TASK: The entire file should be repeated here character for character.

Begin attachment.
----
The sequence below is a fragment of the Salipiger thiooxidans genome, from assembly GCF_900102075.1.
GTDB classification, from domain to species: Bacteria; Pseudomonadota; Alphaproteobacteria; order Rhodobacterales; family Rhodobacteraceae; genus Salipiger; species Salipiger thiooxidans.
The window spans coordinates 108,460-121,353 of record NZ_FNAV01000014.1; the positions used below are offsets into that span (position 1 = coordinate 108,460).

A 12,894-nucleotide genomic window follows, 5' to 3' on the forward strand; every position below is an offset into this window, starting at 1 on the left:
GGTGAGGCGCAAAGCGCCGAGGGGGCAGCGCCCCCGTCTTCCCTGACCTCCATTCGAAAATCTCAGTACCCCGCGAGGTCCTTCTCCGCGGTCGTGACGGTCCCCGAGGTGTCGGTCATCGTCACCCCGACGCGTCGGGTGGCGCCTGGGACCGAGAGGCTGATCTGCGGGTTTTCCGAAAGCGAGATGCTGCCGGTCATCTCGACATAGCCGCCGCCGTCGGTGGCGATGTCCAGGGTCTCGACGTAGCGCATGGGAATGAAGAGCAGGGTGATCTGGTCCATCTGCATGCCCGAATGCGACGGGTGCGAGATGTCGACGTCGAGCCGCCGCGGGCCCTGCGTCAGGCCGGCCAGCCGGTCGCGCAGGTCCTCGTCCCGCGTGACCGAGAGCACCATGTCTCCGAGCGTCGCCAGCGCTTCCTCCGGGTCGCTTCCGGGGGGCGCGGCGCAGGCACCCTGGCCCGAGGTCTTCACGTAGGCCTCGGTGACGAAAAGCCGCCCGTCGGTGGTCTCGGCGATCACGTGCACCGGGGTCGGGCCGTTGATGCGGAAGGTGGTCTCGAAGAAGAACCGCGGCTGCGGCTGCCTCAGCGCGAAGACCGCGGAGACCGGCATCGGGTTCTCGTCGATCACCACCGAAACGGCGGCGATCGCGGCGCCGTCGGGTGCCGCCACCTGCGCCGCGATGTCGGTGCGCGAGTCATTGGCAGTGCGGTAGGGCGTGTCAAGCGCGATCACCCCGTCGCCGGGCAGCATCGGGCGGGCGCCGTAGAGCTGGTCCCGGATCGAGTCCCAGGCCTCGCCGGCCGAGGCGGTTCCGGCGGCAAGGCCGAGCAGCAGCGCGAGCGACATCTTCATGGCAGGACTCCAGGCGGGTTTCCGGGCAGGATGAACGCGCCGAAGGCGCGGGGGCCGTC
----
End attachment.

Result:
The sequence below is a fragment of the Salipiger thiooxidans genome, from assembly GCF_900102075.1.
GTDB classification, from domain to species: Bacteria; Pseudomonadota; Alphaproteobacteria; order Rhodobacterales; family Rhodobacteraceae; genus Salipiger; species Salipiger thiooxidans.
The window spans coordinates 108,460-121,353 of record NZ_FNAV01000014.1; the positions used below are offsets into that span (position 1 = coordinate 108,460).

A 12,894-nucleotide genomic window follows, 5' to 3' on the forward strand; every position below is an offset into this window, starting at 1 on the left:
GGTGAGGCGCAAAGCGCCGAGGGGGCAGCGCCCCCGTCTTCCCTGACCTCCATTCGAAAATCTCAGTACCCCGCGAGGTCCTTCTCCGCGGTCGTGACGGTCCCCGAGGTGTCGGTCATCGTCACCCCGACGCGTCGGGTGGCGCCTGGGACCGAGAGGCTGATCTGCGGGTTTTCCGAAAGCGAGATGCTGCCGGTCATCTCGACATAGCCGCCGCCGTCGGTGGCGATGTCCAGGGTCTCGACGTAGCGCATGGGAATGAAGAGCAGGGTGATCTGGTCCATCTGCATGCCCGAATGCGACGGGTGCGAGATGTCGACGTCGAGCCGCCGCGGGCCCTGCGTCAGGCCGGCCAGCCGGTCGCGCAGGTCCTCGTCCCGCGTGACCGAGAGCACCATGTCTCCGAGCGTCGCCAGCGCTTCCTCCGGGTCGCTTCCGGGGGGCGCGGCGCAGGCACCCTGGCCCGAGGTCTTCACGTAGGCCTCGGTGACGAAAAGCCGCCCGTCGGTGGTCTCGGCGATCACGTGCACCGGGGTCGGGCCGTTGATGCGGAAGGTGGTCTCGAAGAAGAACCGCGGCTGCGGCTGCCTCAGCGCGAAGACCGCGGAGACCGGCATCGGGTTCTCGTCGATCACCACCGAAACGGCGGCGATCGCGGCGCCGTCGGGTGCCGCCACCTGCGCCGCGATGTCGGTGCGCGAGTCATTGGCAGTGCGGTAGGGCGTGTCAAGCGCGATCACCCCGTCGCCGGGCAGCATCGGGCGGGCGCCGTAGAGCTGGTCCCGGATCGAGTCCCAGGCCTCGCCGGCCGAGGCGGTTCCGGCGGCAAGGCCGAGCAGCAGCGCGAGCGACATCTTCATGGCAGGACTCCAGGCGGGTTTCCGGGCAGGATGAACGCGCCGAAGGCGCGGGGGCCGTC